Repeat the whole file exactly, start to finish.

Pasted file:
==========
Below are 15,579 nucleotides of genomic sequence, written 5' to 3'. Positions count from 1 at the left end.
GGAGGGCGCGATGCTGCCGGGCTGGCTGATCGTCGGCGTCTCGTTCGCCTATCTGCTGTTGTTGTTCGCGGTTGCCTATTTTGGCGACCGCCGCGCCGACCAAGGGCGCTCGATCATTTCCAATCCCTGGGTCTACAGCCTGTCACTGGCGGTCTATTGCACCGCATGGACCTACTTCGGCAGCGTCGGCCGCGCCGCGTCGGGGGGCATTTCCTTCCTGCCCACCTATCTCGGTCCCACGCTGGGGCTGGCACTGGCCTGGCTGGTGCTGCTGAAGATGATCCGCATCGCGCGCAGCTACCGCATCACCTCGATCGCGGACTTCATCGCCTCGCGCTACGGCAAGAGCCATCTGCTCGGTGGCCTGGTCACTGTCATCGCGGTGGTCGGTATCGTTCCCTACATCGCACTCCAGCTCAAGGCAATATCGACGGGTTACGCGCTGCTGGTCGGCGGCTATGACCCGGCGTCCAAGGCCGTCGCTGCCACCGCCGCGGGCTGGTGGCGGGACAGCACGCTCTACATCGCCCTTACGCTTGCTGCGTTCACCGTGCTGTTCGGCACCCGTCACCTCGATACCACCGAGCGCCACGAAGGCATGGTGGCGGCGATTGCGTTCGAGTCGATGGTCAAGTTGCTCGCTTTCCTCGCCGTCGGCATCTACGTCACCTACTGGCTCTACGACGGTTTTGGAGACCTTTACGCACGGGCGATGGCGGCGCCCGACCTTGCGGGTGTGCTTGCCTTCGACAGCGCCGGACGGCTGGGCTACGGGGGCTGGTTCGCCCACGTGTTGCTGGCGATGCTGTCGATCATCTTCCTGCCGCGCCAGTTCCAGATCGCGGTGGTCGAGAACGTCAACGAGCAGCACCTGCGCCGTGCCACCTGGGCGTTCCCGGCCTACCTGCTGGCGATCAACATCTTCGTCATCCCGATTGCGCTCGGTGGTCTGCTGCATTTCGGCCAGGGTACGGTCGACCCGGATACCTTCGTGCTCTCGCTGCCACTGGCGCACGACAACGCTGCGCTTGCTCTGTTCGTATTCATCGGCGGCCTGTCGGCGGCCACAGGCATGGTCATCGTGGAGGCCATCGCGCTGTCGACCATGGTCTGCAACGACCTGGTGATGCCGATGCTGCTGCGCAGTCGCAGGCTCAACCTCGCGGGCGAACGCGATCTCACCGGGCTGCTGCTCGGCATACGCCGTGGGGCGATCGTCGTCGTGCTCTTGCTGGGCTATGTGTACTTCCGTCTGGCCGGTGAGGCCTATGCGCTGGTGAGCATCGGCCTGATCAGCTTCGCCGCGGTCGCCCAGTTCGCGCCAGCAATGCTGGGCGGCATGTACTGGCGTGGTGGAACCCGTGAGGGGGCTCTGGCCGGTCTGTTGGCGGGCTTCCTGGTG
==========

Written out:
Below are 15,579 nucleotides of genomic sequence, written 5' to 3'. Positions count from 1 at the left end.
GGAGGGCGCGATGCTGCCGGGCTGGCTGATCGTCGGCGTCTCGTTCGCCTATCTGCTGTTGTTGTTCGCGGTTGCCTATTTTGGCGACCGCCGCGCCGACCAAGGGCGCTCGATCATTTCCAATCCCTGGGTCTACAGCCTGTCACTGGCGGTCTATTGCACCGCATGGACCTACTTCGGCAGCGTCGGCCGCGCCGCGTCGGGGGGCATTTCCTTCCTGCCCACCTATCTCGGTCCCACGCTGGGGCTGGCACTGGCCTGGCTGGTGCTGCTGAAGATGATCCGCATCGCGCGCAGCTACCGCATCACCTCGATCGCGGACTTCATCGCCTCGCGCTACGGCAAGAGCCATCTGCTCGGTGGCCTGGTCACTGTCATCGCGGTGGTCGGTATCGTTCCCTACATCGCACTCCAGCTCAAGGCAATATCGACGGGTTACGCGCTGCTGGTCGGCGGCTATGACCCGGCGTCCAAGGCCGTCGCTGCCACCGCCGCGGGCTGGTGGCGGGACAGCACGCTCTACATCGCCCTTACGCTTGCTGCGTTCACCGTGCTGTTCGGCACCCGTCACCTCGATACCACCGAGCGCCACGAAGGCATGGTGGCGGCGATTGCGTTCGAGTCGATGGTCAAGTTGCTCGCTTTCCTCGCCGTCGGCATCTACGTCACCTACTGGCTCTACGACGGTTTTGGAGACCTTTACGCACGGGCGATGGCGGCGCCCGACCTTGCGGGTGTGCTTGCCTTCGACAGCGCCGGACGGCTGGGCTACGGGGGCTGGTTCGCCCACGTGTTGCTGGCGATGCTGTCGATCATCTTCCTGCCGCGCCAGTTCCAGATCGCGGTGGTCGAGAACGTCAACGAGCAGCACCTGCGCCGTGCCACCTGGGCGTTCCCGGCCTACCTGCTGGCGATCAACATCTTCGTCATCCCGATTGCGCTCGGTGGTCTGCTGCATTTCGGCCAGGGTACGGTCGACCCGGATACCTTCGTGCTCTCGCTGCCACTGGCGCACGACAACGCTGCGCTTGCTCTGTTCGTATTCATCGGCGGCCTGTCGGCGGCCACAGGCATGGTCATCGTGGAGGCCATCGCGCTGTCGACCATGGTCTGCAACGACCTGGTGATGCCGATGCTGCTGCGCAGTCGCAGGCTCAACCTCGCGGGCGAACGCGATCTCACCGGGCTGCTGCTCGGCATACGCCGTGGGGCGATCGTCGTCGTGCTCTTGCTGGGCTATGTGTACTTCCGTCTGGCCGGTGAGGCCTATGCGCTGGTGAGCATCGGCCTGATCAGCTTCGCCGCGGTCGCCCAGTTCGCGCCAGCAATGCTGGGCGGCATGTACTGGCGTGGTGGAACCCGTGAGGGGGCTCTGGCCGGTCTGTTGGCGGGCTTCCTGGTG